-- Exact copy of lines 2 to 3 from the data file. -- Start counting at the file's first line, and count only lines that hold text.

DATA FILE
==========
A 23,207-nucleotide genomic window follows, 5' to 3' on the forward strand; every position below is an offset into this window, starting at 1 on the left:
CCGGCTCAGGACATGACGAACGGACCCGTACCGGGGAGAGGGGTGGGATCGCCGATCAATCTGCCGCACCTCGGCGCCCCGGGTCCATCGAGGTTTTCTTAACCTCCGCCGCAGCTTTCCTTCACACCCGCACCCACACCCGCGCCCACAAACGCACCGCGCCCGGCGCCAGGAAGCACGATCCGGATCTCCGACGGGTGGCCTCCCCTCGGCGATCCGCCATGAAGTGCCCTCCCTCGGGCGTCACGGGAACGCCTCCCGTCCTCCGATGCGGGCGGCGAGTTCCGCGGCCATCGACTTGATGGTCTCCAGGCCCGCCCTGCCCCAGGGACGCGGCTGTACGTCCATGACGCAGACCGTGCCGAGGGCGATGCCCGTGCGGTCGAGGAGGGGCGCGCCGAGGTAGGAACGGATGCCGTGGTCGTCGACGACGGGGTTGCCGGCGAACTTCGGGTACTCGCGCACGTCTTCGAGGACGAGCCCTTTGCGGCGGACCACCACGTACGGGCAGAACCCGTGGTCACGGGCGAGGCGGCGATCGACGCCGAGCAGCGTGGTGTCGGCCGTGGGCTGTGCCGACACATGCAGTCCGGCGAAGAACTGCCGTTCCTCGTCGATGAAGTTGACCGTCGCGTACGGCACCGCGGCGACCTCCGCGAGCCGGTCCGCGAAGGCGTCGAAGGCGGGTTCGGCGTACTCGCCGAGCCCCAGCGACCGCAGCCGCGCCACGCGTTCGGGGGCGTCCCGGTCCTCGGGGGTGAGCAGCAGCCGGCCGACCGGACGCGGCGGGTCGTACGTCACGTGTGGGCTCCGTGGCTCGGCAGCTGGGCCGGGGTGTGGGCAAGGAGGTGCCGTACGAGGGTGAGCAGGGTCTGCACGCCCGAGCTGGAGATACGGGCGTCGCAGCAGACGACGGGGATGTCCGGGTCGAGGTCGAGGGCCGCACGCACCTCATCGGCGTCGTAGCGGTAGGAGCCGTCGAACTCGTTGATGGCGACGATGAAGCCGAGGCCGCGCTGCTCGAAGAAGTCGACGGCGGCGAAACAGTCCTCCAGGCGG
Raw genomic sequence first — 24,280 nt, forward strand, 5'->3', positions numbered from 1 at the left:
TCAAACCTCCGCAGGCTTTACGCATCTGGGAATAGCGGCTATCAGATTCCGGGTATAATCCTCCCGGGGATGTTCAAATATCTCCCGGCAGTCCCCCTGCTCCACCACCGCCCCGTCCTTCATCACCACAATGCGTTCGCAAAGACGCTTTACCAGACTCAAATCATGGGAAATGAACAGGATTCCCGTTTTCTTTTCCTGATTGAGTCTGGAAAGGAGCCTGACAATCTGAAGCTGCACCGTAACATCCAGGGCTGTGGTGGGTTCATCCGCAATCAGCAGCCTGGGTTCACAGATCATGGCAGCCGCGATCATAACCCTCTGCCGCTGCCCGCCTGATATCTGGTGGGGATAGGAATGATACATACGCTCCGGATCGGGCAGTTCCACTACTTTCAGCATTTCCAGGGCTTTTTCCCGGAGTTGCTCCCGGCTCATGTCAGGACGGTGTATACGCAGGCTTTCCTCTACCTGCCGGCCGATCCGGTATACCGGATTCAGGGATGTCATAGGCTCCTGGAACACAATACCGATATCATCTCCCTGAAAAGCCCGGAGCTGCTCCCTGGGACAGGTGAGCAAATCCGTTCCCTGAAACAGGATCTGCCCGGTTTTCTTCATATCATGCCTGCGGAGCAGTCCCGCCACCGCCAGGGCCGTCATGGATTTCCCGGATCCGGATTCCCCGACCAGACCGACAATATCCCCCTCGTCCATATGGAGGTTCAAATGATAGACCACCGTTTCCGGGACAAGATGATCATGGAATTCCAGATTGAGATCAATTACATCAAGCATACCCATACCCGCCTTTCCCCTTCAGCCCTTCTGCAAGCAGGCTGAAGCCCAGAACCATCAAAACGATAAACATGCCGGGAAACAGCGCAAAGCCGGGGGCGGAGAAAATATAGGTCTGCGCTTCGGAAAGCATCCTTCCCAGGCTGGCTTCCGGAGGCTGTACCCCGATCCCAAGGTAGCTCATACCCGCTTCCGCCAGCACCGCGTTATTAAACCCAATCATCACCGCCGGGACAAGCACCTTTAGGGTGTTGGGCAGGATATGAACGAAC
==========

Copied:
CCGGCTCAGGACATGACGAACGGACCCGTACCGGGGAGAGGGGTGGGATCGCCGATCAATCTGCCGCACCTCGGCGCCCCGGGTCCATCGAGGTTTTCTTAACCTCCGCCGCAGCTTTCCTTCACACCCGCACCCACACCCGCGCCCACAAACGCACCGCGCCCGGCGCCAGGAAGCACGATCCGGATCTCCGACGGGTGGCCTCCCCTCGGCGATCCGCCATGAAGTGCCCTCCCTCGGGCGTCACGGGAACGCCTCCCGTCCTCCGATGCGGGCGGCGAGTTCCGCGGCCATCGACTTGATGGTCTCCAGGCCCGCCCTGCCCCAGGGACGCGGCTGTACGTCCATGACGCAGACCGTGCCGAGGGCGATGCCCGTGCGGTCGAGGAGGGGCGCGCCGAGGTAGGAACGGATGCCGTGGTCGTCGACGACGGGGTTGCCGGCGAACTTCGGGTACTCGCGCACGTCTTCGAGGACGAGCCCTTTGCGGCGGACCACCACGTACGGGCAGAACCCGTGGTCACGGGCGAGGCGGCGATCGACGCCGAGCAGCGTGGTGTCGGCCGTGGGCTGTGCCGACACATGCAGTCCGGCGAAGAACTGCCGTTCCTCGTCGATGAAGTTGACCGTCGCGTACGGCACCGCGGCGACCTCCGCGAGCCGGTCCGCGAAGGCGTCGAAGGCGGGTTCGGCGTACTCGCCGAGCCCCAGCGACCGCAGCCGCGCCACGCGTTCGGGGGCGTCCCGGTCCTCGGGGGTGAGCAGCAGCCGGCCGACCGGACGCGGCGGGTCGTACGTCACGTGTGGGCTCCGTGGCTCGGCAGCTGGGCCGGGGTGTGGGCAAGGAGGTGCCGTACGAGGGTGAGCAGGGTCTGCACGCCCGAGCTGGAGATACGGGCGTCGCAGCAGACGACGGGGATGTCCGGGTCGAGGTCGAGGGCCGCACGCACCTCATCGGCGTCGTAGCGGTAGGAGCCGTCGAACTCGTTGATGGCGACGATGAAGCCGAGGCCGCGCTGCTCGAAGAAGTCGACGGCGGCGAAACAGTCCTCCAGGCGG
Raw genomic sequence first — 24,280 nt, forward strand, 5'->3', positions numbered from 1 at the left: